They found that the optimal spatial management pairs productive and quality workers together while seating generalists separately in their own group. This particular seating arrangement results in a 13 percent gain in productivity and a 17 percent boost in effectiveness.

“In short, symbiotic relationships are created from pairing those with opposite strengths. It turns out that those strong in one dimension are not very affected by spillover in that dimension; however, they are very sensitive to spillover on their weak dimension,” Cornerstone OnDemand said in a statement about the report.

Effective and ‘Toxic’ Density

Throughout the report, the researchers use the phrase “density of exposure” to mean the level of spillover a focal worker faces. Increasing the “density of exposure” of effectiveness by one standard deviation increases the effectiveness of the focal worker by some 16 percent, the report says, for example.

This concept extends to negative performance spillover impacts of “toxic workers” as well, the study notes, defining toxic workers as those that harm a firm’s people or property. In technical terms, the report notes that “one standard deviation in toxic density increases the probability of the focal worker being terminated for toxicity by over 150 percent.

This result, the researchers say, provides evidence of the value of employee engagement surveys that capture how employees feel about their work environment and their managers. Such surveys can be an important first line of defense in rooting out toxicity by providing an early warning to intervene.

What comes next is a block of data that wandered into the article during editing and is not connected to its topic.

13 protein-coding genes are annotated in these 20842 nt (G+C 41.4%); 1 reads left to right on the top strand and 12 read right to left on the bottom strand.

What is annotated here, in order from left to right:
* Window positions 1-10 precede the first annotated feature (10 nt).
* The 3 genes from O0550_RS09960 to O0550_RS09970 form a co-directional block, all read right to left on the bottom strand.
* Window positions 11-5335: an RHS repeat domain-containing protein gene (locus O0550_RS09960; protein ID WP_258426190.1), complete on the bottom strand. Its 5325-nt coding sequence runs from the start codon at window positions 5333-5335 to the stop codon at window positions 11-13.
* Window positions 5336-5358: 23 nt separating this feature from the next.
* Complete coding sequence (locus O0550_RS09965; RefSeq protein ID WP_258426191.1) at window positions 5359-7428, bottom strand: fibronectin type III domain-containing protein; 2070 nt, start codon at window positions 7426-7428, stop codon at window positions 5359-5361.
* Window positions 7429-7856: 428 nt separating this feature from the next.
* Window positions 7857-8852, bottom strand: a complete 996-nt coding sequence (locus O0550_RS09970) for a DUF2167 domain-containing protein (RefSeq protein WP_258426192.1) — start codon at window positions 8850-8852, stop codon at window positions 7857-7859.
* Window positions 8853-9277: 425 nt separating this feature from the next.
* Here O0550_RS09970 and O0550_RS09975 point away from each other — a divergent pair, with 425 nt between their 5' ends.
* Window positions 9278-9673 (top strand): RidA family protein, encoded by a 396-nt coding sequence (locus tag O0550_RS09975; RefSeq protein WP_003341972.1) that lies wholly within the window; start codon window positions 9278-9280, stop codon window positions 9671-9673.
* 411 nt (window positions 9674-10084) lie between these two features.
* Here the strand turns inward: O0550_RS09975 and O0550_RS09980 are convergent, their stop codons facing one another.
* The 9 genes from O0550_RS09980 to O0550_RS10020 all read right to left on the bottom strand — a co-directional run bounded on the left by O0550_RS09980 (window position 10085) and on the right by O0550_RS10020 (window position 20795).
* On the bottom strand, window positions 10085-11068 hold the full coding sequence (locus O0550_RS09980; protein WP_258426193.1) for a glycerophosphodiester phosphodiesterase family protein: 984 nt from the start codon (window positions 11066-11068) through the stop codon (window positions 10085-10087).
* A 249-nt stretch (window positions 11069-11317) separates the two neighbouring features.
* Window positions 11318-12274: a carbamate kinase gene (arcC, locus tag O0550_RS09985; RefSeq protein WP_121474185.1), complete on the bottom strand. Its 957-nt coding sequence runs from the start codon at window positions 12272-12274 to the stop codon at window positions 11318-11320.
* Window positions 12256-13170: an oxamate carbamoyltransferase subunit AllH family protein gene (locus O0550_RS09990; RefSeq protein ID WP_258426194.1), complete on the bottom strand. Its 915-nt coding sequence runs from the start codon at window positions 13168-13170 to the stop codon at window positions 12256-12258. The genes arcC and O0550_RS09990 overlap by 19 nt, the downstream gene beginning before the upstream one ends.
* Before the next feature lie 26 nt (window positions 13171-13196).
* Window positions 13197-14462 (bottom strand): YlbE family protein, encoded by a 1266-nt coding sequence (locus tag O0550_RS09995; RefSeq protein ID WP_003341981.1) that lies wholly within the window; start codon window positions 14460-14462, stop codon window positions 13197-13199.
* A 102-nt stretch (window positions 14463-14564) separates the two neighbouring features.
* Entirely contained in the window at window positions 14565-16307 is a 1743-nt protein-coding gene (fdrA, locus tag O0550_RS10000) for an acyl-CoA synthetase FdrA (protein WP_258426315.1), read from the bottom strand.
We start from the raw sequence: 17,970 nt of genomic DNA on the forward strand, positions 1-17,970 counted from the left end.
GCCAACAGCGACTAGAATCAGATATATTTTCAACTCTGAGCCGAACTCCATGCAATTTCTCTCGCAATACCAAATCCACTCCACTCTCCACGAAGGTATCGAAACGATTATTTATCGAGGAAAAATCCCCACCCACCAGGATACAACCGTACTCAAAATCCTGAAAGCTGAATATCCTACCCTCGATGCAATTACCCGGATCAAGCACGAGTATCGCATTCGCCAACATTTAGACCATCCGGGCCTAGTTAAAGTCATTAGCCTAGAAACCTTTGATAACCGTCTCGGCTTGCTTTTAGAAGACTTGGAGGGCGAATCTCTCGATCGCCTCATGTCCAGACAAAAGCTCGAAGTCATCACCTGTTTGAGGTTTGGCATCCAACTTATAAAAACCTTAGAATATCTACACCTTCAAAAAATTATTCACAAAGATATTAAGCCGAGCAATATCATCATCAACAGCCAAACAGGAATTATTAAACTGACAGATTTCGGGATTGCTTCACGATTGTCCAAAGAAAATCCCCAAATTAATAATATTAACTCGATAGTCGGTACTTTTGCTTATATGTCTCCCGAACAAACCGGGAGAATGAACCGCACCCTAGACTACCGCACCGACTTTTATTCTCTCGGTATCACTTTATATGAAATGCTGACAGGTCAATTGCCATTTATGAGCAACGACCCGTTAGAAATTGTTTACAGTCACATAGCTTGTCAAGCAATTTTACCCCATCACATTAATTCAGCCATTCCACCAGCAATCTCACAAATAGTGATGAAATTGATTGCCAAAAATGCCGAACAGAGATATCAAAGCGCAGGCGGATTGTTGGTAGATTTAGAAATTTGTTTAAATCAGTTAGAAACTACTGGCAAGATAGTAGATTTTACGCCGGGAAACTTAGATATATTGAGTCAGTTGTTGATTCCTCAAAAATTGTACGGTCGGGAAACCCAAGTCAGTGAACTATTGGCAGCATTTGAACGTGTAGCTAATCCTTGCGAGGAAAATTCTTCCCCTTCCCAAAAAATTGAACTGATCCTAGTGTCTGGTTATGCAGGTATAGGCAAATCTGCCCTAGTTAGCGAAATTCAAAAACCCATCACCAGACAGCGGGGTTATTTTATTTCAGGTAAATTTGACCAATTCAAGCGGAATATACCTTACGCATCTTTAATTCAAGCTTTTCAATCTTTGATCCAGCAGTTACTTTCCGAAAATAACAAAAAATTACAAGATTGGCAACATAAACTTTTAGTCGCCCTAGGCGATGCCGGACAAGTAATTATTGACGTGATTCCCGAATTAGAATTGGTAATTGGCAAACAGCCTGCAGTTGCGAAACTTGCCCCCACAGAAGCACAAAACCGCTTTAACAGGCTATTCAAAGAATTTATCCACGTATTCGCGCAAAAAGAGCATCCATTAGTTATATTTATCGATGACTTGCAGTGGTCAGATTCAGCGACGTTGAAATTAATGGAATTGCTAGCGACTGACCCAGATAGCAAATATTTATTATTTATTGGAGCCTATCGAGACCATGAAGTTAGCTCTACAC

“With modern organizations shifting to open floor plans and flexible workspaces, this study shows that there is actually a science behind employee seating charts,” said Jason Corsello, senior vice president of strategy and corporate development for Cornerstone OnDemand, in a statement. Corsello also noted that the study is an example of the business value of “people analytics”and how an organization’s data can help it to operate smarter “even when it comes to deciding who sits where at work.”

Cornerstone OnDemand is a provider of cloud-based learning and talent management software.

About the Study

The research included an analysis of data from more than 2,000 employees over a two-year period provided by a large technology company with locations in the U.S. and Europe. For every performance measure examined, a metric was defined for each employee called “spillover,” which provides an aggregate measure of the performance of the employee’s surrounding peers.

To measure spillover, a weighting of workers was developed to measure the potential impact on a focal worker as a function of how close he/she is in terms of physical distance. This “distance weighting” was then used to obtain a measure for the overall spillover that a focal worker receives on a given performance dimension.

For each of the performance measures, an employee’s “spillover” was calculated as an aggregate value of all of the employee’s neighbors, weighted by distance. The farther an employee from a focal worker, the less his/her performance contributes to the spillover faced by that focal worker.